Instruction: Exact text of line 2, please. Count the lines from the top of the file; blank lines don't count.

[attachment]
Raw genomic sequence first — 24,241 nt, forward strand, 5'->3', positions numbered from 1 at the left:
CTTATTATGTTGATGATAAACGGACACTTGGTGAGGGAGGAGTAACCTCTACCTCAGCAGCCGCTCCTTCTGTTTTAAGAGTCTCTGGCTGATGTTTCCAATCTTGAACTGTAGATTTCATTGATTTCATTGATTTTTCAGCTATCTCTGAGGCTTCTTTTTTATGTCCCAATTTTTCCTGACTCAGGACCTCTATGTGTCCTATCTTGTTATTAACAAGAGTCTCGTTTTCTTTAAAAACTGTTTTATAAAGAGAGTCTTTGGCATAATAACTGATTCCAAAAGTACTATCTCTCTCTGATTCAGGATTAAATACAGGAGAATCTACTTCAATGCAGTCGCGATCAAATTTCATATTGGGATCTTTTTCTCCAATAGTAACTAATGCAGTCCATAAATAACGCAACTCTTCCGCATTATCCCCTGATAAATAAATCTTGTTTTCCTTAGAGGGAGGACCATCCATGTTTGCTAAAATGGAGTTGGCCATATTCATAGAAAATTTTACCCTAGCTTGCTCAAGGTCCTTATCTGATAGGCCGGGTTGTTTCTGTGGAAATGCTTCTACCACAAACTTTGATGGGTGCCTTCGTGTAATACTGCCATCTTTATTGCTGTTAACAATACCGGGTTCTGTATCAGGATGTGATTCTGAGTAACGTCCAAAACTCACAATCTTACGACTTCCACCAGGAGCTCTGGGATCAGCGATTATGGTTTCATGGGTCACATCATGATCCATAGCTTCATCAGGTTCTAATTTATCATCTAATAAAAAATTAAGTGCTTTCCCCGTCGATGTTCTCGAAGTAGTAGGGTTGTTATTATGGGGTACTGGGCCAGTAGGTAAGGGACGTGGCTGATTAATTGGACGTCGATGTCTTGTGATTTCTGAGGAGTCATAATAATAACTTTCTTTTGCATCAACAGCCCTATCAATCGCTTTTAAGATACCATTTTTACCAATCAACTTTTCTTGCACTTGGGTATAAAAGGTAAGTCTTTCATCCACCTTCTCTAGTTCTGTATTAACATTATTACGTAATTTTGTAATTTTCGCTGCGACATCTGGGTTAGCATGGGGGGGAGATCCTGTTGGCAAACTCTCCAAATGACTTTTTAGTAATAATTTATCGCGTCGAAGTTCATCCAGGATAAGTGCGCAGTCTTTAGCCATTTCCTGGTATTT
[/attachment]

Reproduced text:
CTTATTATGTTGATGATAAACGGACACTTGGTGAGGGAGGAGTAACCTCTACCTCAGCAGCCGCTCCTTCTGTTTTAAGAGTCTCTGGCTGATGTTTCCAATCTTGAACTGTAGATTTCATTGATTTCATTGATTTTTCAGCTATCTCTGAGGCTTCTTTTTTATGTCCCAATTTTTCCTGACTCAGGACCTCTATGTGTCCTATCTTGTTATTAACAAGAGTCTCGTTTTCTTTAAAAACTGTTTTATAAAGAGAGTCTTTGGCATAATAACTGATTCCAAAAGTACTATCTCTCTCTGATTCAGGATTAAATACAGGAGAATCTACTTCAATGCAGTCGCGATCAAATTTCATATTGGGATCTTTTTCTCCAATAGTAACTAATGCAGTCCATAAATAACGCAACTCTTCCGCATTATCCCCTGATAAATAAATCTTGTTTTCCTTAGAGGGAGGACCATCCATGTTTGCTAAAATGGAGTTGGCCATATTCATAGAAAATTTTACCCTAGCTTGCTCAAGGTCCTTATCTGATAGGCCGGGTTGTTTCTGTGGAAATGCTTCTACCACAAACTTTGATGGGTGCCTTCGTGTAATACTGCCATCTTTATTGCTGTTAACAATACCGGGTTCTGTATCAGGATGTGATTCTGAGTAACGTCCAAAACTCACAATCTTACGACTTCCACCAGGAGCTCTGGGATCAGCGATTATGGTTTCATGGGTCACATCATGATCCATAGCTTCATCAGGTTCTAATTTATCATCTAATAAAAAATTAAGTGCTTTCCCCGTCGATGTTCTCGAAGTAGTAGGGTTGTTATTATGGGGTACTGGGCCAGTAGGTAAGGGACGTGGCTGATTAATTGGACGTCGATGTCTTGTGATTTCTGAGGAGTCATAATAATAACTTTCTTTTGCATCAACAGCCCTATCAATCGCTTTTAAGATACCATTTTTACCAATCAACTTTTCTTGCACTTGGGTATAAAAGGTAAGTCTTTCATCCACCTTCTCTAGTTCTGTATTAACATTATTACGTAATTTTGTAATTTTCGCTGCGACATCTGGGTTAGCATGGGGGGGAGATCCTGTTGGCAAACTCTCCAAATGACTTTTTAGTAATAATTTATCGCGTCGAAGTTCATCCAGGATAAGTGCGCAGTCTTTAGCCATTTCCTGGTATTT